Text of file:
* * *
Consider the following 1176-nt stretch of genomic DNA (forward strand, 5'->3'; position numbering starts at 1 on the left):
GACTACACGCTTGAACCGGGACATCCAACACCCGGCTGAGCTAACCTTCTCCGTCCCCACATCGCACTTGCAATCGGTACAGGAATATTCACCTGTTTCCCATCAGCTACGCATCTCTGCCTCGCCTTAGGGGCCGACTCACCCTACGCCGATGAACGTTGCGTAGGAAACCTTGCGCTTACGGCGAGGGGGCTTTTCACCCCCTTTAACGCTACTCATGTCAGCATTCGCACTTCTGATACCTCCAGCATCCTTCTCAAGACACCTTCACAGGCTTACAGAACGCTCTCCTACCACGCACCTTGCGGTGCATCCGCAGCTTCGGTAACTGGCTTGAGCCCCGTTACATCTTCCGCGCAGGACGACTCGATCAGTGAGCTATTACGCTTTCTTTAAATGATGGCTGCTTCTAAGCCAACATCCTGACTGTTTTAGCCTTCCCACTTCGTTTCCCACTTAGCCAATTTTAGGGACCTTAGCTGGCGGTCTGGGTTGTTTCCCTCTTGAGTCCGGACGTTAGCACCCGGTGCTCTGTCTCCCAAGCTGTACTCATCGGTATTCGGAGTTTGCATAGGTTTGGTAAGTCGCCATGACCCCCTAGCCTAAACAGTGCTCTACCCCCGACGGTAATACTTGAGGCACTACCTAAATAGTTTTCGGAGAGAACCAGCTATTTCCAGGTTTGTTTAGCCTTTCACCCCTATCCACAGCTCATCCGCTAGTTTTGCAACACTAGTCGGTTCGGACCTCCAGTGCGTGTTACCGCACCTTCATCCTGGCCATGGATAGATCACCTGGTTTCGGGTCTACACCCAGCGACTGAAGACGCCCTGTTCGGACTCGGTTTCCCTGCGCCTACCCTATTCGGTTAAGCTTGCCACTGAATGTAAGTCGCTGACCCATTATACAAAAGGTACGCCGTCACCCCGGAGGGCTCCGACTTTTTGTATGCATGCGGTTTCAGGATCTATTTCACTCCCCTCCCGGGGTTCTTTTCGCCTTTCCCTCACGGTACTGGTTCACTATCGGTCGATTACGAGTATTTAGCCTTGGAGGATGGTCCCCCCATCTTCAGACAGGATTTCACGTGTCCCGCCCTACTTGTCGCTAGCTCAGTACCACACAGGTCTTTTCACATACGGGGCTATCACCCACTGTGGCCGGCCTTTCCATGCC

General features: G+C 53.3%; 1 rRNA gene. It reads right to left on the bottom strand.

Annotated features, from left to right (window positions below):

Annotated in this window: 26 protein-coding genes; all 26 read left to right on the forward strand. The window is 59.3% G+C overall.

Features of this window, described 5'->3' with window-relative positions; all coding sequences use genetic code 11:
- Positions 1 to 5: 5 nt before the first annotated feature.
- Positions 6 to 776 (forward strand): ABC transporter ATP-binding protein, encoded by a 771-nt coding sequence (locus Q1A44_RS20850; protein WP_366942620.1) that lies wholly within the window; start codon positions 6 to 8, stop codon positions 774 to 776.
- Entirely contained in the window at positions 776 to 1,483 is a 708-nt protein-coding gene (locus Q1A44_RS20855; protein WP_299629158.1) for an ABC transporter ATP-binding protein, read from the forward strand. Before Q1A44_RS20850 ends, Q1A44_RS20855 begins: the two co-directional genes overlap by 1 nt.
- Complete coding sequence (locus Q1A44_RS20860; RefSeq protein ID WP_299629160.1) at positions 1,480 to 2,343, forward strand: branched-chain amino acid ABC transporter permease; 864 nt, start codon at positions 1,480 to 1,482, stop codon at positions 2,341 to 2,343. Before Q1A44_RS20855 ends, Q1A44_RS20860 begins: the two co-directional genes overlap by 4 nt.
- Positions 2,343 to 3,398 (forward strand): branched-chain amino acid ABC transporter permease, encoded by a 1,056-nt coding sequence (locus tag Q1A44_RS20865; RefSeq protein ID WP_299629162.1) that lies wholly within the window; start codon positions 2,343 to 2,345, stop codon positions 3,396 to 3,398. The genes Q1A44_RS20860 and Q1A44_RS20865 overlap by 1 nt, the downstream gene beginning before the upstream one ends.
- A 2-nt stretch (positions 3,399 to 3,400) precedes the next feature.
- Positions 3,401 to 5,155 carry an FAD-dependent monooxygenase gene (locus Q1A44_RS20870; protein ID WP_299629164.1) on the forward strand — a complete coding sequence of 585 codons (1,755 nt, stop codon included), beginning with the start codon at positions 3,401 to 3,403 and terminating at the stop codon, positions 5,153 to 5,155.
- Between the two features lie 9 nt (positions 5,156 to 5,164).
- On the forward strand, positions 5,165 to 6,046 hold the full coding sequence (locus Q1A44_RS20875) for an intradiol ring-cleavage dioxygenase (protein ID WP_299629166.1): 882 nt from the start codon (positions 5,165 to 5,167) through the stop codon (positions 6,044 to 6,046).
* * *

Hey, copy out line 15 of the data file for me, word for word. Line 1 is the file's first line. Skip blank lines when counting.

- On the forward strand, positions 5,165 to 6,046 hold the full coding sequence (locus Q1A44_RS20875) for an intradiol ring-cleavage dioxygenase (protein ID WP_299629166.1): 882 nt from the start codon (positions 5,165 to 5,167) through the stop codon (positions 6,044 to 6,046).